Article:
Littoral zooplankton–water hyacinth interactions: habitat or refuge?
Water hyacinth (Eichhornia crassipes) is one of the most problematic invasive macrophyte in the world. Although it has become a key element of the systems where it was introduced several decades ago, there is insufficient information to determine its role on biological interactions. To elucidate water hyacinth–littoral zooplankton–planktivorous fish interactions, we conducted habitat choice experiments in the absence and presence of fish chemical cues (kairomones) for two tropical littoral cladocerans, Chydorus brevilabris and Simocephalus vetulus. We classified habitat selection as a habitat (preference for the plant without predation risk) and/or as a refuge (preference for the plant with predation risk). Our results showed that E. crassipes is used as a habitat by C. brevilabris and as a refuge by S. vetulus against fish predation. Although C. brevilabris did not use the water hyacinth as a refuge in the presence of kairomones, the results suggested that both C. brevilabris and S. vetulus exhibited behavioral responses that further reduced their predation risk. To our knowledge, this study is the first experimental evidence for littoral cladocerans using free-floating macrophytes as a refuge against fish predation in tropical systems. Our results support the assertion that habitat association is not necessarily an evidence of habitat preference.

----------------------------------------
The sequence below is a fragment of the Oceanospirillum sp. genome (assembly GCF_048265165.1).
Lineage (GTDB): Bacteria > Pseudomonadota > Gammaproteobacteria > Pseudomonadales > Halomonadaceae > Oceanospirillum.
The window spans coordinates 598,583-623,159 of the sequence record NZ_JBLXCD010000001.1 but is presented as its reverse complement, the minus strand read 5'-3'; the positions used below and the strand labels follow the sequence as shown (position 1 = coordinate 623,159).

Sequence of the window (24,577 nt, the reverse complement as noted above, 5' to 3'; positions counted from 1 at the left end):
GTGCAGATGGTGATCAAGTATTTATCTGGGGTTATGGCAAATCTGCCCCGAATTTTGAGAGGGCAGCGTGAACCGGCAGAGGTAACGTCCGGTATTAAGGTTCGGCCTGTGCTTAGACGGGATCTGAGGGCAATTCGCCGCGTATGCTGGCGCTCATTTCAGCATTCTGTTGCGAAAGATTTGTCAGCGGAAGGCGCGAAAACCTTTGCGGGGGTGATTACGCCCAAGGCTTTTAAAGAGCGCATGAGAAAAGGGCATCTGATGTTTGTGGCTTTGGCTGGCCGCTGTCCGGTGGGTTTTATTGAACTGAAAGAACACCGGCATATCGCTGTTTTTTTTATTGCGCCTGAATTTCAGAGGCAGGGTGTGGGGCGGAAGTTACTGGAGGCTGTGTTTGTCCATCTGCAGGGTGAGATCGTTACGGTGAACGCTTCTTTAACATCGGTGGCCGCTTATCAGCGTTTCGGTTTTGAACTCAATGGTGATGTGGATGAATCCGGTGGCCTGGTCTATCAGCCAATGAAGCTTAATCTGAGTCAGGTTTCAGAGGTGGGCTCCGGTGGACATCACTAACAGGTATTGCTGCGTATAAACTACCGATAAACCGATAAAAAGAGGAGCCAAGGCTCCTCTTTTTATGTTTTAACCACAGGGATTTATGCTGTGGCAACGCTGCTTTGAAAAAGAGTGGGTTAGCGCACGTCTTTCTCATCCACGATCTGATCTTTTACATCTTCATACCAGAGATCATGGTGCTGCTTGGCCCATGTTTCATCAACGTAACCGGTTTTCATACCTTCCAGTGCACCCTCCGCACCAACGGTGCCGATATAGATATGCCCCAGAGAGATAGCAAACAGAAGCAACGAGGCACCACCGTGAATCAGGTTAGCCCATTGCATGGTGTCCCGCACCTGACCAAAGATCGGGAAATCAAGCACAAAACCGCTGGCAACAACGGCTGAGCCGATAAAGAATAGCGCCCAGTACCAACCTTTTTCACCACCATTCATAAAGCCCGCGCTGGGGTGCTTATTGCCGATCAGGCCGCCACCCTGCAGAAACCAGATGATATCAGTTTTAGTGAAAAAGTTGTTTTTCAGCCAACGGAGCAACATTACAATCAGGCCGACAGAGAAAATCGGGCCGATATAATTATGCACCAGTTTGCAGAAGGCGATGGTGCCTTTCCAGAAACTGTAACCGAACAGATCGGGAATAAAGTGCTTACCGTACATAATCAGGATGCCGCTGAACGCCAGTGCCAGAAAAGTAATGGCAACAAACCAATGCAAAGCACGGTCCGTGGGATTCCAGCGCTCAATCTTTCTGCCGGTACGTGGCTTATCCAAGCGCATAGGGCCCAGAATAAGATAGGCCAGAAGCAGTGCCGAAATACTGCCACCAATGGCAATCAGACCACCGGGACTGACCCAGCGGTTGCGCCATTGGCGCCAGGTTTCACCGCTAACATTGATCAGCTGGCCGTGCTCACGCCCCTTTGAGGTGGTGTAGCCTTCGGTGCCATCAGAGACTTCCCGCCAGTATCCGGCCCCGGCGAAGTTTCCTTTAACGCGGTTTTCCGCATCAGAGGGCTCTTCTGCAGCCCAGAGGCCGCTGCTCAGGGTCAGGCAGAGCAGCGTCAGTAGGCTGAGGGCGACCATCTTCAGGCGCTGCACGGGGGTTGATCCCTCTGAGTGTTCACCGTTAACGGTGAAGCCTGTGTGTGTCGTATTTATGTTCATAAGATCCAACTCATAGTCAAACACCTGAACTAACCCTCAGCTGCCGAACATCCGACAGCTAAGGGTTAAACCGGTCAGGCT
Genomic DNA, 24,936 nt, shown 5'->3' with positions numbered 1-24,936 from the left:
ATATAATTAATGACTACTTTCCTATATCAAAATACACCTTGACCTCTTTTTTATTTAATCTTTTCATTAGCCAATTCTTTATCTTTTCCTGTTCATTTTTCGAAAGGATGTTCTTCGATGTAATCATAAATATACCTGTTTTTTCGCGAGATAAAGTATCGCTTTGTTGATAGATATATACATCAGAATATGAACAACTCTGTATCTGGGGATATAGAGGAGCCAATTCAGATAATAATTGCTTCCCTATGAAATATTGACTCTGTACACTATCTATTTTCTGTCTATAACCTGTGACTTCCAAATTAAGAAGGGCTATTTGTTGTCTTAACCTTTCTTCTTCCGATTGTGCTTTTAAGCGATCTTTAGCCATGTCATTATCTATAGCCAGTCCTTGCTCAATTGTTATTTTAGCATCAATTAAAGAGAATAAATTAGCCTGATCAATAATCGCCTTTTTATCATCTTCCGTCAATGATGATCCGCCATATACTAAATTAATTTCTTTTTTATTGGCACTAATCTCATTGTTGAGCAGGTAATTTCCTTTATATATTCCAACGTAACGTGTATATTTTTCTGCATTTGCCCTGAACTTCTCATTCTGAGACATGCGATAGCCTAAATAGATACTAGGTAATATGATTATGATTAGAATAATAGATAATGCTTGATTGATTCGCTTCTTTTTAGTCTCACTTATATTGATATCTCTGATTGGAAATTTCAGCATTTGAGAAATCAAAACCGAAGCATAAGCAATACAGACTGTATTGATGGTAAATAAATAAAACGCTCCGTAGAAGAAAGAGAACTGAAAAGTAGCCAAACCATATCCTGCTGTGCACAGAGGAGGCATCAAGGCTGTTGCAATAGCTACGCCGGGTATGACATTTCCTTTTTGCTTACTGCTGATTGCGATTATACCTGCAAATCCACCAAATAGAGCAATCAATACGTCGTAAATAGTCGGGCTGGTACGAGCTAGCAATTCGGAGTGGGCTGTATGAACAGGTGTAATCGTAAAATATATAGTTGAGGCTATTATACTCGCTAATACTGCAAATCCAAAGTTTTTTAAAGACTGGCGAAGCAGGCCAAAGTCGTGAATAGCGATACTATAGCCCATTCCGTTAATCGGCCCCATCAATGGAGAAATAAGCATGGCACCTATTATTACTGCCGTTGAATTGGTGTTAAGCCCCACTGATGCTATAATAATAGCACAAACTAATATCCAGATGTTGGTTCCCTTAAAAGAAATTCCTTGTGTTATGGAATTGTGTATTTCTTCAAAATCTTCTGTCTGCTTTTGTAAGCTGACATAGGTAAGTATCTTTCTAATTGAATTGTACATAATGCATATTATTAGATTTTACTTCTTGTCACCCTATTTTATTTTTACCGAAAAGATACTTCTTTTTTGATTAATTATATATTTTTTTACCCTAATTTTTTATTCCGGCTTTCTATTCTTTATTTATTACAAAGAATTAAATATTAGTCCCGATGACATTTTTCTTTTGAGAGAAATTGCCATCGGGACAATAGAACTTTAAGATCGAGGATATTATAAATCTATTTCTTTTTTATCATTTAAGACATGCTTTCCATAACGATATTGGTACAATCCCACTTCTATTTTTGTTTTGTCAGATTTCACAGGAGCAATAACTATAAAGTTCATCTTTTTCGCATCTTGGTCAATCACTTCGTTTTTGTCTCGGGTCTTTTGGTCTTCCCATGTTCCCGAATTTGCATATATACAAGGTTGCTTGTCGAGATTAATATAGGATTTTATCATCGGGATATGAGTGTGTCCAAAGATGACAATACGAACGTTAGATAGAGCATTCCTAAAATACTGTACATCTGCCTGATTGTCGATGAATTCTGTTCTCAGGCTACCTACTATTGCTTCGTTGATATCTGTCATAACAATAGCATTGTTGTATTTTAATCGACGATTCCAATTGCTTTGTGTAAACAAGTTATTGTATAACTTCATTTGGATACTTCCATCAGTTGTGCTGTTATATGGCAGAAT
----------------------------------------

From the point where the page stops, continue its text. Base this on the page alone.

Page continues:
KeywordsEichhornia crassipes Fish kairomones Habitat choice Inducible behavior Predator–prey interactions
We are grateful to Roberto Altamirano and Raquel González for their assistance during the fieldwork. AMM is a fellow of the Doctoral Program in Biological Sciences, UNAM and thanks Consejo Nacional de Ciencia y Tecnología (CONACYT) for a doctoral scholarship, Grant 49453. This work was founded by grants UNAM-PAPIIT IN217513 and CONACYT 224893. We thank Mariana Meerhoff, Elizabeth Walsh and two anonymous referees for very useful comments on an earlier version of the manuscript. We are deeply grateful to Prof. Elizabeth Walsh for her generous help correcting the English.
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